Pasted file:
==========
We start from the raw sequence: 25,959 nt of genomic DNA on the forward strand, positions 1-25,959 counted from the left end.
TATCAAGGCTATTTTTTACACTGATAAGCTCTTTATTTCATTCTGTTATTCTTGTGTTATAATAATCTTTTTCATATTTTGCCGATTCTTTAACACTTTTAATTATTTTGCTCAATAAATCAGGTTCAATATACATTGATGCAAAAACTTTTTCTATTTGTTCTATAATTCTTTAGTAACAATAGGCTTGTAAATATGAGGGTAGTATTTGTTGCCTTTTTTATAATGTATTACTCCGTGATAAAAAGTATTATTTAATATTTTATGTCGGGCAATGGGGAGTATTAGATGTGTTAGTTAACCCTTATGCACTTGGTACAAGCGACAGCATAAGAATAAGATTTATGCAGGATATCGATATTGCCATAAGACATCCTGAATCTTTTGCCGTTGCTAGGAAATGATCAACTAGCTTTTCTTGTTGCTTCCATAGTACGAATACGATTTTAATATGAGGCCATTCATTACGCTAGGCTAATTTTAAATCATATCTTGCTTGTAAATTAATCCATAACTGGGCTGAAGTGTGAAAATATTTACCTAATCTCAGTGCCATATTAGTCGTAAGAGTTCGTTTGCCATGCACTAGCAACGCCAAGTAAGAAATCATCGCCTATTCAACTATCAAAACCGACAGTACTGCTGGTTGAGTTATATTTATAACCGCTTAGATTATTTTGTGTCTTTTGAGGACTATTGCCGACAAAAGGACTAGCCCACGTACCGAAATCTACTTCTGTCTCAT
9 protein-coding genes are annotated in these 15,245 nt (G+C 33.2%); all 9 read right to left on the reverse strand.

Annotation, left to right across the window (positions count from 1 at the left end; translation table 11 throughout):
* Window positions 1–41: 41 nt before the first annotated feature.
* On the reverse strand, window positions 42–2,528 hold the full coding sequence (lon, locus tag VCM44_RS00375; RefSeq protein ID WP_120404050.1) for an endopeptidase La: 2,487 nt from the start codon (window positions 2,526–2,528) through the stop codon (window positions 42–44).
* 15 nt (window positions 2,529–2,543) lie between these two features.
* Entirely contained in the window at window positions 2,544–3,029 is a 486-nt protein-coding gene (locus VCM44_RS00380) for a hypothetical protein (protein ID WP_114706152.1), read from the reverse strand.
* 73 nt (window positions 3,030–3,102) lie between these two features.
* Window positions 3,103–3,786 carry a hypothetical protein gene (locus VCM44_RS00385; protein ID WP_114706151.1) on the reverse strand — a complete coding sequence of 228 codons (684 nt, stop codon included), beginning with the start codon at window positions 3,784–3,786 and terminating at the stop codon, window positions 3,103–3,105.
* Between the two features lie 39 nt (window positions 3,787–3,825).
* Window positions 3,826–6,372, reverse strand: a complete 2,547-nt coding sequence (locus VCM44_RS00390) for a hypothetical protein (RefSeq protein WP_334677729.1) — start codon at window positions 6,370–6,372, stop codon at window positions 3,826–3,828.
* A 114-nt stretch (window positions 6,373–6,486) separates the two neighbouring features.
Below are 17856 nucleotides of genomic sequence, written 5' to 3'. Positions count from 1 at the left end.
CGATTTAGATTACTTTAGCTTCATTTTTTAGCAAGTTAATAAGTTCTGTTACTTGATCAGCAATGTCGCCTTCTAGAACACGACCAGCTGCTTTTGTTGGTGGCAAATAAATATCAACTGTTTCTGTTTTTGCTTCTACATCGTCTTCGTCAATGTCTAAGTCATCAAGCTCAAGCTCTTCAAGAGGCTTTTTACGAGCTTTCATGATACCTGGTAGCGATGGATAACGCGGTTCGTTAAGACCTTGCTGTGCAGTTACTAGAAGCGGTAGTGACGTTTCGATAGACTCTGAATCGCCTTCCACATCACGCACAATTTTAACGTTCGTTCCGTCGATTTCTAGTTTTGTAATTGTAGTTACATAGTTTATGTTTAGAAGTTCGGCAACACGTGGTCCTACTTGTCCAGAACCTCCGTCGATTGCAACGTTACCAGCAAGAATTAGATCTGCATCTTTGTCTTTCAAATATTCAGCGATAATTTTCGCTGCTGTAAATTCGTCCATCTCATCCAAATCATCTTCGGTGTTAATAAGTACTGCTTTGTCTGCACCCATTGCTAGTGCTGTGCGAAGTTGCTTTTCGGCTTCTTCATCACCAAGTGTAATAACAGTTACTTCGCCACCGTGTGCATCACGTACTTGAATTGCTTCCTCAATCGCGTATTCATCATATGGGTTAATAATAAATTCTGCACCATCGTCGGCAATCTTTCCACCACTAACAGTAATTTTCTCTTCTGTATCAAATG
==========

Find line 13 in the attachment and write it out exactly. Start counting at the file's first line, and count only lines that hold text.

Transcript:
* A 114-nt stretch (window positions 6,373–6,486) separates the two neighbouring features.